Memorialization and Unexpected Deaths

 

**This is an incredibly emotionally-challenging topic, and we ask you to please use your judgment as to whether this is an appropriate article for you at your personal stage in the grief journey.**

 

The grief experience is complex even in the most straightforward circumstances. That already-difficult experience can be compounded by a sudden death. The process can be even harder yet on those who have lost someone due to choices their loved one made.

 

ConsolationSome of the challenges families face in circumstances of a sudden death are explained in this brief overview by a grief educator. The questions of how to best remember the life of someone who has died suddenly – and how that memorialization can also help the family heal – is an important one.

 

Please know that we at Sol Levinson & Bros. are here to be a resource, to help find ways to honor a life and a relationship in the way that best reflects your loved one, and to provide memorialization that meets your needs. If that means taking a little more time to carefully craft a service, or to provide the family a little time to gather together and regroup before being surrounded by community, we are here to help. If you are concerned about finding a sensitive way to share a loved one’s life story, we work with many members of the clergy who are compassionate and understanding.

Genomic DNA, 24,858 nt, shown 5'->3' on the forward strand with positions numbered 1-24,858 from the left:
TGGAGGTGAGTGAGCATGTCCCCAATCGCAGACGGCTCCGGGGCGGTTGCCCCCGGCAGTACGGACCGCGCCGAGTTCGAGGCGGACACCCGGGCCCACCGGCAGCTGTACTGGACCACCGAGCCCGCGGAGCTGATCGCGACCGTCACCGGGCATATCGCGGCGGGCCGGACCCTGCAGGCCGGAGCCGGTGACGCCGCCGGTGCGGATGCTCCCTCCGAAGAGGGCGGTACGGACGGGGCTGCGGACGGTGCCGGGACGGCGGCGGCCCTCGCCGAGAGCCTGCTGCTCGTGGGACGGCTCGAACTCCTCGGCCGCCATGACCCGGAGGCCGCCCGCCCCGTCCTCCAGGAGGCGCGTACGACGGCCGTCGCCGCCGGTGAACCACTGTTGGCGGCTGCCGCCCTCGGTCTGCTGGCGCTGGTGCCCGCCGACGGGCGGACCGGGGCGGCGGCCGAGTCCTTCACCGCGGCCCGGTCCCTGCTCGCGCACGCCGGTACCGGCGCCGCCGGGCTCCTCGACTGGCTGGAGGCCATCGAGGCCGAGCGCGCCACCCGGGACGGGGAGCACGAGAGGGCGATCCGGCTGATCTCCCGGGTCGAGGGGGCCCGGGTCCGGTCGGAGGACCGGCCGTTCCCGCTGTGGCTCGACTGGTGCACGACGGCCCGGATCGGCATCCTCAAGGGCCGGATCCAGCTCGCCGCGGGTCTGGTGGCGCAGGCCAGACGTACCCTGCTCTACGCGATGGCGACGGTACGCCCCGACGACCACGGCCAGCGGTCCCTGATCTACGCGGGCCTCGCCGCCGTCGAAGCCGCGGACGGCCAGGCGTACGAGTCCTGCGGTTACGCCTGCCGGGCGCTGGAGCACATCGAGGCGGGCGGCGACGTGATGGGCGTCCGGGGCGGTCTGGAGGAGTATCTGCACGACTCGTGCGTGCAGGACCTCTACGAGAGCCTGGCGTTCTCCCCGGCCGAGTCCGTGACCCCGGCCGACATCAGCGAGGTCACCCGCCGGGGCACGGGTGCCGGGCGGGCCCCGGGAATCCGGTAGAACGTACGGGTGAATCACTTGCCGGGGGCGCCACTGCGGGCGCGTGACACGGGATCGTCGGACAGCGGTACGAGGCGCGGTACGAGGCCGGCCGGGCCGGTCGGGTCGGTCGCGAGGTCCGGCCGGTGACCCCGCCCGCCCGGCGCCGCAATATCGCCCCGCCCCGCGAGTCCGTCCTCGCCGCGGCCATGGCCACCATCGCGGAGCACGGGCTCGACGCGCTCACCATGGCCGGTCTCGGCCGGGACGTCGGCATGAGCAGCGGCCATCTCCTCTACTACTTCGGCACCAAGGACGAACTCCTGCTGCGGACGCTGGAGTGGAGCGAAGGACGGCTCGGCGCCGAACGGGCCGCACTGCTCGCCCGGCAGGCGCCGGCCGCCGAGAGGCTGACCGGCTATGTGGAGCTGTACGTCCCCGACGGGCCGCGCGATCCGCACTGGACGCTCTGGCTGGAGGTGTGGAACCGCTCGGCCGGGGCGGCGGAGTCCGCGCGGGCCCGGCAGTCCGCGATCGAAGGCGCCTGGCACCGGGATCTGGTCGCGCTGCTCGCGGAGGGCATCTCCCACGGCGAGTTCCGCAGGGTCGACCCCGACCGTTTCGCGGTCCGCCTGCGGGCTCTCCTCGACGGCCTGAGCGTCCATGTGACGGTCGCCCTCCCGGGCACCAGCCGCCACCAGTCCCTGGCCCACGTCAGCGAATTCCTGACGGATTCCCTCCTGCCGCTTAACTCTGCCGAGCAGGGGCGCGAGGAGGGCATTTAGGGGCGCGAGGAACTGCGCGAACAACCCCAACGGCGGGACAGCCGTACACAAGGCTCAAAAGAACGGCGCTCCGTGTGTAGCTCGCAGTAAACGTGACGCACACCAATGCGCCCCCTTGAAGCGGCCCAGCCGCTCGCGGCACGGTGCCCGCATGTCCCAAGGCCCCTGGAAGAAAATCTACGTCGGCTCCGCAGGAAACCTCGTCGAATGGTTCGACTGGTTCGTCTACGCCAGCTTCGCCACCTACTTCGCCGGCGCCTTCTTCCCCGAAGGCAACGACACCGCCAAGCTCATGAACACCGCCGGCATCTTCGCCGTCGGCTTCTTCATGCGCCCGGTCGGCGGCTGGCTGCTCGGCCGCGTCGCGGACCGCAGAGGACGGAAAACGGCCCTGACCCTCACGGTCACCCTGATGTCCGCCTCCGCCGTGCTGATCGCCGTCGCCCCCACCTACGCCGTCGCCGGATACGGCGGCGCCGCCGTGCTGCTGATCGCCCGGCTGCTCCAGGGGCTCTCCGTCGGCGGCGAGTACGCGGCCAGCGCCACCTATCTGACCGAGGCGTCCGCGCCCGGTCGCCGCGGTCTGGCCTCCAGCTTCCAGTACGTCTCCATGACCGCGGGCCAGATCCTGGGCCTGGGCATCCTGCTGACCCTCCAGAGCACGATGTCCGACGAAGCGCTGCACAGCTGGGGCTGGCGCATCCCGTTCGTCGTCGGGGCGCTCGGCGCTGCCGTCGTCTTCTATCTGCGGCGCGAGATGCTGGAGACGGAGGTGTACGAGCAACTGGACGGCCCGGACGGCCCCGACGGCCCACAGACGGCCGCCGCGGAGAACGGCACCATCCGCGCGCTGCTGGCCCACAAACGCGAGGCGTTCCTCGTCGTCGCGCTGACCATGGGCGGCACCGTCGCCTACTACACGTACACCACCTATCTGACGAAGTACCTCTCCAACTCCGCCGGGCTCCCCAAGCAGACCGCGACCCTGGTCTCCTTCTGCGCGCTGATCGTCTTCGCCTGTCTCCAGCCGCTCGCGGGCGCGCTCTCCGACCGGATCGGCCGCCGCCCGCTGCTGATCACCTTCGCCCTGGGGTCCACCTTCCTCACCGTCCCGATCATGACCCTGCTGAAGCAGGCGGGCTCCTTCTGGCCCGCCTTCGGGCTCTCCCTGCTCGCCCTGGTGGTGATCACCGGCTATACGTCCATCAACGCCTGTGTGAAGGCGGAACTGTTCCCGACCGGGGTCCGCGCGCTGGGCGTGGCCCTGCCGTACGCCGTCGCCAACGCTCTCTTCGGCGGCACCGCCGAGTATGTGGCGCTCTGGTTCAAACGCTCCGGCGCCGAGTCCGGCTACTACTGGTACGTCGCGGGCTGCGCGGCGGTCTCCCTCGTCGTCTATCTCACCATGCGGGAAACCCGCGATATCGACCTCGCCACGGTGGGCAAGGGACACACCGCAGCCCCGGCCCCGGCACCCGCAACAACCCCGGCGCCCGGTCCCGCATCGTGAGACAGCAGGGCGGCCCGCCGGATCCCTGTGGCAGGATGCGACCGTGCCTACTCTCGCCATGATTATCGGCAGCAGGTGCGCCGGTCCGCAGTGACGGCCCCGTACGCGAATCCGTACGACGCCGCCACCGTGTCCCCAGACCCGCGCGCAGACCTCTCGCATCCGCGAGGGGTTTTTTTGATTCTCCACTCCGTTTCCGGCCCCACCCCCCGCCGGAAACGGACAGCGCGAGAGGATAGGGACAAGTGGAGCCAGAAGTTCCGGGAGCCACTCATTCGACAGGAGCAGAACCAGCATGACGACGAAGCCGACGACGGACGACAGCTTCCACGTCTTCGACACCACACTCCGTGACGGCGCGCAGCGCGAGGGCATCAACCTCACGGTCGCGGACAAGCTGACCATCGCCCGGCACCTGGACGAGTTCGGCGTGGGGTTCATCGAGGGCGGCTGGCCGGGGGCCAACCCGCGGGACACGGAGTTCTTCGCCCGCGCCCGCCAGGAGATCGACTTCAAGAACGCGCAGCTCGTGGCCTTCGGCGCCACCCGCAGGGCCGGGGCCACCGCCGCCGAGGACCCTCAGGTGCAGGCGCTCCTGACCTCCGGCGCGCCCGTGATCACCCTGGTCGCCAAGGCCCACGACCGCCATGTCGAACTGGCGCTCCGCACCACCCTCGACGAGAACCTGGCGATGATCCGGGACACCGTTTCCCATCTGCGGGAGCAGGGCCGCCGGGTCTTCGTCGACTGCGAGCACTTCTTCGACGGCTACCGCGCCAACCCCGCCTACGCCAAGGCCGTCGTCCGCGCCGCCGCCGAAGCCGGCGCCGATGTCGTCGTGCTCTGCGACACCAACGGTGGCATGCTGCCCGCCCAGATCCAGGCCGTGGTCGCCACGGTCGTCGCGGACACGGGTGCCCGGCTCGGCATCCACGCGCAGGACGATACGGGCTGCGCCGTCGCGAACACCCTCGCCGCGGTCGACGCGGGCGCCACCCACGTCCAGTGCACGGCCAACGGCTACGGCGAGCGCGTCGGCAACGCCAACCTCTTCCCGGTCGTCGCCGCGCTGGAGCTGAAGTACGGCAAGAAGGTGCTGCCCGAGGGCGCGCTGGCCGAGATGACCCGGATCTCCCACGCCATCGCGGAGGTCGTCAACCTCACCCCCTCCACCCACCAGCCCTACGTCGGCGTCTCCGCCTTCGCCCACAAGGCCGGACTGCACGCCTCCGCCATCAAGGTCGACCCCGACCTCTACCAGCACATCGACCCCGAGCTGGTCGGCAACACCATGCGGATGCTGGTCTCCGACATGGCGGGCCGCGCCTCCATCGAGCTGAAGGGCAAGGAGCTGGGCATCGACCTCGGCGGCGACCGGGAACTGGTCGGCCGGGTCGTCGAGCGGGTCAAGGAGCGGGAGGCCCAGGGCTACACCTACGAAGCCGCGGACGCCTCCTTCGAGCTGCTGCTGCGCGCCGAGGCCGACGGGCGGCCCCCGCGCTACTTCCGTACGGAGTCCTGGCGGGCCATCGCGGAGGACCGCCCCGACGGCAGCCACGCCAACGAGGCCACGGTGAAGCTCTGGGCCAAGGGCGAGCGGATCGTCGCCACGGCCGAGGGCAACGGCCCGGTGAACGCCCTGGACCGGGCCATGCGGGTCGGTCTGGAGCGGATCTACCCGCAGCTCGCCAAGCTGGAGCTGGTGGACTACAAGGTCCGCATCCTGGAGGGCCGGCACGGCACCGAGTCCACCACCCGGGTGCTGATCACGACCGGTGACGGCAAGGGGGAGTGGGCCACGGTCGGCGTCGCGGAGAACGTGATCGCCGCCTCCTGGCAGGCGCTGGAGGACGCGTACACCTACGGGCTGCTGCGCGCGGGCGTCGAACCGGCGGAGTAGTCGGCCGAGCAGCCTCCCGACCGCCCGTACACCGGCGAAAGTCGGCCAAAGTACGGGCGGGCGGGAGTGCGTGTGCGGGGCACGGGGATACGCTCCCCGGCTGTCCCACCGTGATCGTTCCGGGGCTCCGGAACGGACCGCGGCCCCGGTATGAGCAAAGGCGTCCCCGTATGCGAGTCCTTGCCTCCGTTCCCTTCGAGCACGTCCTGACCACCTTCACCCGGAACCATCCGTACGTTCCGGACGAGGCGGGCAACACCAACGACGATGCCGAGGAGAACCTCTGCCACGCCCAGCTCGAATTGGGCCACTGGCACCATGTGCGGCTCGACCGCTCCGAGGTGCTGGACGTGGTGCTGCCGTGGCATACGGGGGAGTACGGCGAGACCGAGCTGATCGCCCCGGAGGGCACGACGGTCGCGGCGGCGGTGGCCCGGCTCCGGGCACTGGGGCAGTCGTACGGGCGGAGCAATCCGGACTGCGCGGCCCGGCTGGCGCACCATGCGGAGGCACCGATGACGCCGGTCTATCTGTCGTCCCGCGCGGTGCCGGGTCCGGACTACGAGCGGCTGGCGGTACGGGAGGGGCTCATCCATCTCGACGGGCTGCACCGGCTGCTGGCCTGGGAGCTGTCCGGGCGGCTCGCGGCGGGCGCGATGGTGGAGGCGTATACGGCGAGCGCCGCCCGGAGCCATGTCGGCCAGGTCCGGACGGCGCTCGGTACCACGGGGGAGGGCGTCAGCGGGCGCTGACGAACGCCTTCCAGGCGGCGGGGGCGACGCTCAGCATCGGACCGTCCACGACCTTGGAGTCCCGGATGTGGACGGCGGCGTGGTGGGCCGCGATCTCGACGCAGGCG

How your loved one dies does not take away your need to grieve.

 

As funeral directors, we have found that the initial reaction of family members in these situations is often a survival instinct – to shut down and handle the final arrangements for the person as quickly and privately as possible. That may serve an immediate need, but sometimes that instinct makes the grief experience harder and more complicated in the long run. Just as with the importance of the stages of mourning in Jewish tradition to honor a loss and transition slowly back into the world, a funeral or memorialization is important to acknowledge and honor the loss a family is experiencing. As a recent Connecting Directors article noted, “When a loved one dies under tragic circumstances, some families choose to not have a funeral. They may be embarrassed and worried what others will think due to how their loved one died. Regardless of how someone died, there are, very often, memories worth commemorating.” (“NFDA Addresses Tragic Deaths in New Public Service Announcements.” NFDA, National Funeral Directors Association, 25 March 2019, www.nfda.org). How your loved one dies does not take away your need to grieve.

 

 


 

Resources